A Filipino wildlife officer shows seized elephant tusks and dried sea turtle from a Tanzanian shipment. Photograph: Dennis M. Sabangan/EPA
Corruption among wildlife rangers is becoming a serious impediment in the fight against poaching, fueled by soaring levels of cash offered by criminal poacher syndicates, senior conservation chiefs have admitted.
Rangers in countries as diverse as Tanzania and Cambodia are being bribed by increasingly organised poaching gangs keen to supply ivory, rhino horn and tiger parts to meet huge consumer demand in Asia.
While prices for ivory and rhino horn, in particular, have risen dramatically in recent years, ranger wages have failed to keep pace, resulting in a spate of bribery scandals.
“There’s more money floating around now from the poachers, so it’s more of a problem than ever before,” said Sean Willmore, president of the Australian-based International Ranger Federation.
“It’s as bad as I’ve known it. If rangers aren’t getting enough remuneration, they can be corrupted. In Cambodia, for example, rangers were being paid $100 a month and that was cut to $30 a month by the government. What do you do if you want to feed your family?”
While rangers in many countries remain chronically underfunded, with Willmore claiming that a lack of proper equipment and training is rife in poaching hotspots, the rewards for turning a blind eye to the illegal killing of rhinos and elephants have never been higher.
The standard “bush” market value of ivory is $300 per kilogram, meaning that a 30kg haul from a single elephant can bring in $9,000. From this, a ranger that turns a blind eye can get a cut of $2,000 – far more than his or her standard salary.
The situation is particularly dire in Tanzania, which is losing around 70 elephants a day to poachers.
The country has seen around half of its elephants slaughtered in the last 3 years Willmore said that corruption in the country is “systematic”. Last year, the government minister and top officials at Tanzania’s Wildlife Department were fired for taking bribes for the assignment of hunting blocs and, more brazenly, arranging for 116 live animals to be loaded onto a jumbo jet and flown to Qatar.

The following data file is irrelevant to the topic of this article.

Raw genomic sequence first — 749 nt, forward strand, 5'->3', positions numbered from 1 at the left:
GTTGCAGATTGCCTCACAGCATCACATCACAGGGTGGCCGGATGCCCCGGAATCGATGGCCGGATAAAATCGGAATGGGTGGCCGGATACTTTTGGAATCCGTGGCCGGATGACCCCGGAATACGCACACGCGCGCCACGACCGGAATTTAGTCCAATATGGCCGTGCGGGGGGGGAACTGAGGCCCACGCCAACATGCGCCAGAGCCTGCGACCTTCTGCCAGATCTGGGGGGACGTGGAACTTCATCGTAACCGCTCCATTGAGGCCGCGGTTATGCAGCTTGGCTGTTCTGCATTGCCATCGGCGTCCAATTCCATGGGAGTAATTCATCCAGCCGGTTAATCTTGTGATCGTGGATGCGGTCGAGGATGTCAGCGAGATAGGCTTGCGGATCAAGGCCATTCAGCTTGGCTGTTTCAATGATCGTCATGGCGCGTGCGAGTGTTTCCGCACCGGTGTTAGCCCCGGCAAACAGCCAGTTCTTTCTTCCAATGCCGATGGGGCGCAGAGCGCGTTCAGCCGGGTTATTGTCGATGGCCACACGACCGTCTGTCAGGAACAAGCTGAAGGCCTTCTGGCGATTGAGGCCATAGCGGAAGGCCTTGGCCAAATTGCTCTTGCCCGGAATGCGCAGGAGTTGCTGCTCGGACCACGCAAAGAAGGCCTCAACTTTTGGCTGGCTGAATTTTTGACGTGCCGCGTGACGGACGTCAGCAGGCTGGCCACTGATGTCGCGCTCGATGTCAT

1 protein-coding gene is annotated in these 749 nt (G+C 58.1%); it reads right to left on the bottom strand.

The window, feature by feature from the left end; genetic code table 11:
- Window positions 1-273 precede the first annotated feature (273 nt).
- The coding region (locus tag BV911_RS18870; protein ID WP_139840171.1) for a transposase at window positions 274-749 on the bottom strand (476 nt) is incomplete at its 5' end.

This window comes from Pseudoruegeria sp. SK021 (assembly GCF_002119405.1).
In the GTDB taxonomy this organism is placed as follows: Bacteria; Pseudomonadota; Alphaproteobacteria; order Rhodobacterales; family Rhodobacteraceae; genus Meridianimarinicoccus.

But the economics are still lopsided even if the poachers are caught, with the punishment following conviction being as little as a $13 fine.
Pratik Patel, the chief executive of the African Wildlife Trust said: “The situation is very chronic – we’ve seen evidence of the armed forces and rangers colluding with poachers.”
“You’re looking at very well-organised crime syndicates, spreading money around and buying services of government individuals.”
“It’s like the cocaine industry. Or the mafia. The money allocated to conservation is so minimal that it just can’t compete with that.”
Patel estimates that corruption rates among rangers in east Africa are running at around 50%. While big-name national parks such as the Serengeti and Ngorongoro are generally safe from poachers, the majority of animals in Tanzania live in areas where protection is sparse or compromised.
“You have good rangers and you have bad rangers,” he said. “A shooter will be paid to kill the elephant and five or six people will hack the ivory off the body. They then ship it out in a concealed consignment for Malaysia or Vietnam.
“A lot of the shooters are in the military. They have armour piercing bullets and government vehicles. They can travel without being stopped. The rangers are paid to look the other way and give information on patrols.”
Patel said that the Chinese government should do more to crack down on the supply of ivory and rhino horn, given the booming demand for the products in the country. But there is a growing realisation that the numbers, both financially and personnel-wise, are tipping in the poachers’ favour, placing rangers in an invidious position.
“Many rangers work for very low pay and don’t become corrupt,” said Willmore. “I’ve seen rangers refuse a bribe and say ‘I have no reward for this job, so all you can take from me is my integrity’.
“We want rangers to be rewarded better, but not just financially. They need respect and proper support from their governments. The governments also need to clean things up and get rid of the bad eggs.”
Oliver Milman , The Guardian , Wednesday 27 March 2013